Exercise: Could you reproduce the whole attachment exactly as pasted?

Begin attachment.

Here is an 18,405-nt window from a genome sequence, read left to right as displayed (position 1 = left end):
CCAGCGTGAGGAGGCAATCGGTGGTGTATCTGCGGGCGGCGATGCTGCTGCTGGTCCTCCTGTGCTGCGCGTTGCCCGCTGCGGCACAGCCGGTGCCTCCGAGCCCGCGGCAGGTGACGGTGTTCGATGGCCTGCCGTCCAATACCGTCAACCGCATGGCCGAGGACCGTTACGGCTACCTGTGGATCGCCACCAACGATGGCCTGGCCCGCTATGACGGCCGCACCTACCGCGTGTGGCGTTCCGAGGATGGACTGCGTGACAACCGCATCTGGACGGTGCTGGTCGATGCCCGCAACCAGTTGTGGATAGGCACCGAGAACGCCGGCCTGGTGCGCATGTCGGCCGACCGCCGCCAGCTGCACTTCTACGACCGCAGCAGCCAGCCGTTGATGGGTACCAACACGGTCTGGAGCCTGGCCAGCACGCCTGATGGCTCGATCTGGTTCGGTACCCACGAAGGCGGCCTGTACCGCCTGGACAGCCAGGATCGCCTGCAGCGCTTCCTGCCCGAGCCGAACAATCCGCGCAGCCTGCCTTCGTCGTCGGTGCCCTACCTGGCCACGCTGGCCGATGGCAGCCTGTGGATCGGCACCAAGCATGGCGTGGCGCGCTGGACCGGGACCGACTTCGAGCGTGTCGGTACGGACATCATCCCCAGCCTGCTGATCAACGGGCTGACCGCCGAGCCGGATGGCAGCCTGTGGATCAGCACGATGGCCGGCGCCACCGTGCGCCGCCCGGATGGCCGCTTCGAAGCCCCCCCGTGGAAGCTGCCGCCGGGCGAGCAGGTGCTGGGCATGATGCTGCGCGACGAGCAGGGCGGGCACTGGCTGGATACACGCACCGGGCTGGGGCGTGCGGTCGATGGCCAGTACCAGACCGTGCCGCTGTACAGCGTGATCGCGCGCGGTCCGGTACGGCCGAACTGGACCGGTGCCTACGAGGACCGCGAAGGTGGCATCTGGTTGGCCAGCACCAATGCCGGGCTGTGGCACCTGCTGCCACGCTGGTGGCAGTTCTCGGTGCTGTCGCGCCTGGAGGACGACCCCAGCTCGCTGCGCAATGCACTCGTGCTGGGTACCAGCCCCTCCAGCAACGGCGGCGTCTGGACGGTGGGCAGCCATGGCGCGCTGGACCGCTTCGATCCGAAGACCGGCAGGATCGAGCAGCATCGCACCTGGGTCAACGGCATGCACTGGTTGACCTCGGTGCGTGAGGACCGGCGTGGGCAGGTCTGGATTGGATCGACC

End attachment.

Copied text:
Here is an 18,405-nt window from a genome sequence, read left to right as displayed (position 1 = left end):
CCAGCGTGAGGAGGCAATCGGTGGTGTATCTGCGGGCGGCGATGCTGCTGCTGGTCCTCCTGTGCTGCGCGTTGCCCGCTGCGGCACAGCCGGTGCCTCCGAGCCCGCGGCAGGTGACGGTGTTCGATGGCCTGCCGTCCAATACCGTCAACCGCATGGCCGAGGACCGTTACGGCTACCTGTGGATCGCCACCAACGATGGCCTGGCCCGCTATGACGGCCGCACCTACCGCGTGTGGCGTTCCGAGGATGGACTGCGTGACAACCGCATCTGGACGGTGCTGGTCGATGCCCGCAACCAGTTGTGGATAGGCACCGAGAACGCCGGCCTGGTGCGCATGTCGGCCGACCGCCGCCAGCTGCACTTCTACGACCGCAGCAGCCAGCCGTTGATGGGTACCAACACGGTCTGGAGCCTGGCCAGCACGCCTGATGGCTCGATCTGGTTCGGTACCCACGAAGGCGGCCTGTACCGCCTGGACAGCCAGGATCGCCTGCAGCGCTTCCTGCCCGAGCCGAACAATCCGCGCAGCCTGCCTTCGTCGTCGGTGCCCTACCTGGCCACGCTGGCCGATGGCAGCCTGTGGATCGGCACCAAGCATGGCGTGGCGCGCTGGACCGGGACCGACTTCGAGCGTGTCGGTACGGACATCATCCCCAGCCTGCTGATCAACGGGCTGACCGCCGAGCCGGATGGCAGCCTGTGGATCAGCACGATGGCCGGCGCCACCGTGCGCCGCCCGGATGGCCGCTTCGAAGCCCCCCCGTGGAAGCTGCCGCCGGGCGAGCAGGTGCTGGGCATGATGCTGCGCGACGAGCAGGGCGGGCACTGGCTGGATACACGCACCGGGCTGGGGCGTGCGGTCGATGGCCAGTACCAGACCGTGCCGCTGTACAGCGTGATCGCGCGCGGTCCGGTACGGCCGAACTGGACCGGTGCCTACGAGGACCGCGAAGGTGGCATCTGGTTGGCCAGCACCAATGCCGGGCTGTGGCACCTGCTGCCACGCTGGTGGCAGTTCTCGGTGCTGTCGCGCCTGGAGGACGACCCCAGCTCGCTGCGCAATGCACTCGTGCTGGGTACCAGCCCCTCCAGCAACGGCGGCGTCTGGACGGTGGGCAGCCATGGCGCGCTGGACCGCTTCGATCCGAAGACCGGCAGGATCGAGCAGCATCGCACCTGGGTCAACGGCATGCACTGGTTGACCTCGGTGCGTGAGGACCGGCGTGGGCAGGTCTGGATTGGATCGACC